Published on April 11th, 2021 | by Bennie Fulks

Doom Eternal Review #NintendoSwitch

Doom Eternal Review #NintendoSwitch Bennie Fulks

Summary: Insane and re-hell bent on being “that Guy” of Doom


Doomguy Switch!

If hell had ice water


It has been a while since Doom 2016 was released on the Xbox One, PS4 and Windows. A little more than a year later, Switch got its own version brought over by the developers Panic Button. 3 years later (and only 6 months after the Xbox One, PS4 and Windows versions were released) Nintendo received Doom Eternal brought over once again by the developers Panic Button. Better but somehow worse.

The story for Doom Eternal is: Hell has finally moved into Earth and set up shop after 2 years. A diabolical corporation name Union Aerospace Corporation intervenes only to make things worse and wipes away 60% of earth’s population. Everyone who survived either left earth or joined the Armored Response Coalition, the rebels that were forced into hiding after losing the battle for earth. Doom Slayer returns after being betrayed and teleported away in Doom 2016 by Dr. Samuel Hayden, with a satellite fortress controlled by AI Vega. Doom is here to blast blow up rip apart and chainsaw to pieces anyone against earth starting with the Hell Priest.

The plot is OK, it keeps the game moving. Giving a good amount of back story in the form of documents and codex that you come across during your journey through hell and beyond. It is up to you how much time you invest in the story. The pickups are optional and even if you do collect them all its up to you to read them.


The graphics take a big hit on the Nintendo Switch. When docked the resolution is 1280 x 720 with dynamic scaling down to 896 x 504. When saving earth on the go the resolution takes an even bigger hit with a max 1088 x 612 with dynamic scaling down to 640 x 360. The game reaches for a 30 frames per second cap that it usually hits and the same goes for the cutscenes even though gaming on the go gets hit with another downgrade where the cutscenes run at 20 frames per second. So, what does that mean in real world use? It means the game looks decent in dock mode. The fps cap is usually hit and when it is not it does not usually dip below the mid-20s and it does not affect the gameplay too much but its not a smooth experience. The graphics are not crisp, and you can see details load in as you get closer to objects. The monsters are easy to see, and the particle effects are nice, and the weapons look rather good. Just do not expect 4K graphics and 60 fps.


The audio is surprisingly good. You can hear the grunts, groans and moans of Doom Guy. As he jumps, dashes, punches, rips and shreds demon and demon like enemies. The guns sound great, the audio gives weapons a nice kick when firing. The enemies sound terrifyingly creepy. The roars of Zombies, Imps and Gargoyles keep you spinning around knowing if you can hear them then they are close. The screech of lost souls is as unnerving as ever. The stomping and battle cries of Marauders, Doom Hunters and the classic but deadly Tyrant/Cyber Demon still put you into retreat then attack mode. Music is subtle at first (as subtle as Doom games gets) before kicking into Heavy Metal and riffs that keep the blood pumping and adrenaline powering your mad dash for ammo and health while killing everything on the screen. Audio fares better than graphics.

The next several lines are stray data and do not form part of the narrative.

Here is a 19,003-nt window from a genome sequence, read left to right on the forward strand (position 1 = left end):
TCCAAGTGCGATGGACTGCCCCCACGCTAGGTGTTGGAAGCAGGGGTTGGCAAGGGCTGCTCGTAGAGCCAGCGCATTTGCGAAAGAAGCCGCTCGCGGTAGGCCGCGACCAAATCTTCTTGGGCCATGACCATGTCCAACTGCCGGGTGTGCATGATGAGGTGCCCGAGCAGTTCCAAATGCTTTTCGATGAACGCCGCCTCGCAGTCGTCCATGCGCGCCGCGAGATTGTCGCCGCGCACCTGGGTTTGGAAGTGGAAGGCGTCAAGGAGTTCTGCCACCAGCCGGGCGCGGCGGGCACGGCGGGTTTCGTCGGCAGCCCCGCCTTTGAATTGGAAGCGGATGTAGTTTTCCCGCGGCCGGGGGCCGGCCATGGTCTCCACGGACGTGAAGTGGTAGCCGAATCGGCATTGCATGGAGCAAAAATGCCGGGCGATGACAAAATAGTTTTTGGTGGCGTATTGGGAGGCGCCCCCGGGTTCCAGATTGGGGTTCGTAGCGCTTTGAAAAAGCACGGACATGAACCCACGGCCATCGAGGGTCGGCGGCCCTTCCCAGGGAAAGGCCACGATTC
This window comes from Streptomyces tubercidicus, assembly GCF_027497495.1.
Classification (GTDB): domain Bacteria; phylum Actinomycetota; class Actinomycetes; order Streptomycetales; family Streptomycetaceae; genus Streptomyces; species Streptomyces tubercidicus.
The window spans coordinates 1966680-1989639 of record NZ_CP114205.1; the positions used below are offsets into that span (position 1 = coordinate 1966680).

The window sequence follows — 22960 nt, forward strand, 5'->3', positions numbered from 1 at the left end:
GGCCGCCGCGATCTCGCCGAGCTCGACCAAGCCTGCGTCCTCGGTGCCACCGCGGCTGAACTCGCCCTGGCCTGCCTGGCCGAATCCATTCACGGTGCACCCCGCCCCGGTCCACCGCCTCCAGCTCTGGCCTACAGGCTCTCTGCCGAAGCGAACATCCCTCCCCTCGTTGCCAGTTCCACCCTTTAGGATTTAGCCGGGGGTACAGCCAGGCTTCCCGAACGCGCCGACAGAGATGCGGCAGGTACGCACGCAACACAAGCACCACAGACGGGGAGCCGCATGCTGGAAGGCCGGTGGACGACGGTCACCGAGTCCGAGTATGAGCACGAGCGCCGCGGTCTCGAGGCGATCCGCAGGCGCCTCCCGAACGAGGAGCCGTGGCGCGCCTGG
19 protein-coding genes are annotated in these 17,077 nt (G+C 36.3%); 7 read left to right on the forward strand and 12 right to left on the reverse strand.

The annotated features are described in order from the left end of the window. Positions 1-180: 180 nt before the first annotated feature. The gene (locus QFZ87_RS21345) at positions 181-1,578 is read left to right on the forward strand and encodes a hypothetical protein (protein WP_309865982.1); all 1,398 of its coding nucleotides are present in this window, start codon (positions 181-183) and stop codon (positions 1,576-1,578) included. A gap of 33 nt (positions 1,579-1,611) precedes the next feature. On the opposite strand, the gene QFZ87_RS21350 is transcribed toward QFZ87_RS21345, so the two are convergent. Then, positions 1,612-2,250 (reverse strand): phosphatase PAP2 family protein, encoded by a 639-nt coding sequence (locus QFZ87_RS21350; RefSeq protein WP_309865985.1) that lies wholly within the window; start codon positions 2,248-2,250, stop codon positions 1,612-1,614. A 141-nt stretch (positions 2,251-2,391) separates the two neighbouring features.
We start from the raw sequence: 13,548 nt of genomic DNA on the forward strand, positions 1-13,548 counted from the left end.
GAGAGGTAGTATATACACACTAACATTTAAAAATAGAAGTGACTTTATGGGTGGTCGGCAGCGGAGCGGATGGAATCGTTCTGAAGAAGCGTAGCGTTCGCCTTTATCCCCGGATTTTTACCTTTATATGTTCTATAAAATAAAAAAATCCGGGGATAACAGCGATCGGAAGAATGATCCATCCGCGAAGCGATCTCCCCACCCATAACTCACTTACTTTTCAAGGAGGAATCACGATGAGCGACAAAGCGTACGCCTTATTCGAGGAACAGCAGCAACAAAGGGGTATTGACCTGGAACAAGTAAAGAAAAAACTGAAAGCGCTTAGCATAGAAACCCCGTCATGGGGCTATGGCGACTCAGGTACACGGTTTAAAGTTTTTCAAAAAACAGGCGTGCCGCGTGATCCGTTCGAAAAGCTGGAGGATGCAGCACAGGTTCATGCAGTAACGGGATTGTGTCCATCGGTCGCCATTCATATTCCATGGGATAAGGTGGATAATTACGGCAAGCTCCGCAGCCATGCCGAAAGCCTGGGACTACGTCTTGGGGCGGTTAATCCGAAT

The gameplay is the same fast pace arena shooter with even more emphasis on fast pace and arena. The game adds quite a bit of platforming into the game. I was not a fan and it slowed down the game play. The platforming seemed like it was added just to extend levels. Often you were not sure where to go next. Having to die first just to see the bar you needed to jump to at the last second seems cheap. The running and gunning gameplay is faster than ever I must say. But it seemed more like Quake than Doom the small square rooms you get trapped in until you kill everyone in the room before moving on. Not the corridor shooter I associate with Doom. The gun play is different too, ammo is rare, and you are forced to look for imps to chainsaw them for ammo its annoying and slows the pace down. The bosses and new enemies add to the roster. Meaning once you see a new enemy usually introduced as a mini boss you will see them again and again none stop usually doubled or tripled up. So, then you have more bullet sponges chasing you all over the arena/ring. All that adds to the anxiety driven game that keeps you looking at your ammo and the pistol has been removed so if you run out of ammo you have to chainsaw an enemy. This twist makes the game fun as well… hell if you can keep your ammo topped off but a living hell if you cannot. You are still tasked with finding keys to gain access to other areas of the stage. Plenty of hidden items make checking all over rewarding and the new Fortress of Doom hub make it easier to bounce around stages once completed. The fortress acts as sort of a market you can use coins found in game to unlock buffs and power ups costumes and cheat disks. You can also play Doom 1 & 2 once unlocked. Also listening to classic Doom tracks after finding records scattered around each stage.

Final Thoughts?

Doom Eternal is decent on the Switch and is a great game overall even with its issues. If you must play this game on the Switch, then be aware of what you are getting. If you can get it on another platform, I suggest you do that.

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